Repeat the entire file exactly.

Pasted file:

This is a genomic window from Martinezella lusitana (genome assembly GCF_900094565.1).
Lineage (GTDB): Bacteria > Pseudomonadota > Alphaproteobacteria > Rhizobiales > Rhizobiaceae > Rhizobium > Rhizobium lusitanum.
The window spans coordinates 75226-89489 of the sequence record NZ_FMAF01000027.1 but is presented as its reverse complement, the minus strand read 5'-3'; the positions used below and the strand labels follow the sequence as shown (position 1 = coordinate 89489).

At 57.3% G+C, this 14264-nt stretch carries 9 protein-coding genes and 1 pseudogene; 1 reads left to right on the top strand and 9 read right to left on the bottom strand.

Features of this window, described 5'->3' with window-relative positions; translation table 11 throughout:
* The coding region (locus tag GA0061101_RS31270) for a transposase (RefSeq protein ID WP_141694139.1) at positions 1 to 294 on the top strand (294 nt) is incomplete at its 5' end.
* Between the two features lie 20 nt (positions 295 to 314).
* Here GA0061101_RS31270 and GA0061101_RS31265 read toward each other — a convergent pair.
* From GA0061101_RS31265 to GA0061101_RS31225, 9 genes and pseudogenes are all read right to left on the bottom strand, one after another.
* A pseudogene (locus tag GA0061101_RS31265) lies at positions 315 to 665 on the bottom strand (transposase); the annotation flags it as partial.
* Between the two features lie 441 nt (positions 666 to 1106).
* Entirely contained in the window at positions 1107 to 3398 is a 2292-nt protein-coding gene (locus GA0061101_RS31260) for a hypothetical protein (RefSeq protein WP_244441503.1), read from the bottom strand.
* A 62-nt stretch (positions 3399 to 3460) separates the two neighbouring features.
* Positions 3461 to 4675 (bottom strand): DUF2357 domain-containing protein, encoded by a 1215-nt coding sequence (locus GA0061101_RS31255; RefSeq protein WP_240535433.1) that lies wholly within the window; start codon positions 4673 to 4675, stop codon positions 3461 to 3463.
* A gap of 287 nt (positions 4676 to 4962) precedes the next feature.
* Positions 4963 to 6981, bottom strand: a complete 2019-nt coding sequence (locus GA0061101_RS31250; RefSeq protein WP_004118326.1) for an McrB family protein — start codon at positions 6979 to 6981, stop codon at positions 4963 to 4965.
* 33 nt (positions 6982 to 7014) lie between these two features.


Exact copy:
This is a genomic window from Martinezella lusitana (genome assembly GCF_900094565.1).
Lineage (GTDB): Bacteria > Pseudomonadota > Alphaproteobacteria > Rhizobiales > Rhizobiaceae > Rhizobium > Rhizobium lusitanum.
The window spans coordinates 75226-89489 of the sequence record NZ_FMAF01000027.1 but is presented as its reverse complement, the minus strand read 5'-3'; the positions used below and the strand labels follow the sequence as shown (position 1 = coordinate 89489).

At 57.3% G+C, this 14264-nt stretch carries 9 protein-coding genes and 1 pseudogene; 1 reads left to right on the top strand and 9 read right to left on the bottom strand.

Features of this window, described 5'->3' with window-relative positions; translation table 11 throughout:
* The coding region (locus tag GA0061101_RS31270) for a transposase (RefSeq protein ID WP_141694139.1) at positions 1 to 294 on the top strand (294 nt) is incomplete at its 5' end.
* Between the two features lie 20 nt (positions 295 to 314).
* Here GA0061101_RS31270 and GA0061101_RS31265 read toward each other — a convergent pair.
* From GA0061101_RS31265 to GA0061101_RS31225, 9 genes and pseudogenes are all read right to left on the bottom strand, one after another.
* A pseudogene (locus tag GA0061101_RS31265) lies at positions 315 to 665 on the bottom strand (transposase); the annotation flags it as partial.
* Between the two features lie 441 nt (positions 666 to 1106).
* Entirely contained in the window at positions 1107 to 3398 is a 2292-nt protein-coding gene (locus GA0061101_RS31260) for a hypothetical protein (RefSeq protein WP_244441503.1), read from the bottom strand.
* A 62-nt stretch (positions 3399 to 3460) separates the two neighbouring features.
* Positions 3461 to 4675 (bottom strand): DUF2357 domain-containing protein, encoded by a 1215-nt coding sequence (locus GA0061101_RS31255; RefSeq protein WP_240535433.1) that lies wholly within the window; start codon positions 4673 to 4675, stop codon positions 3461 to 3463.
* A gap of 287 nt (positions 4676 to 4962) precedes the next feature.
* Positions 4963 to 6981, bottom strand: a complete 2019-nt coding sequence (locus GA0061101_RS31250; RefSeq protein WP_004118326.1) for an McrB family protein — start codon at positions 6979 to 6981, stop codon at positions 4963 to 4965.
* 33 nt (positions 6982 to 7014) lie between these two features.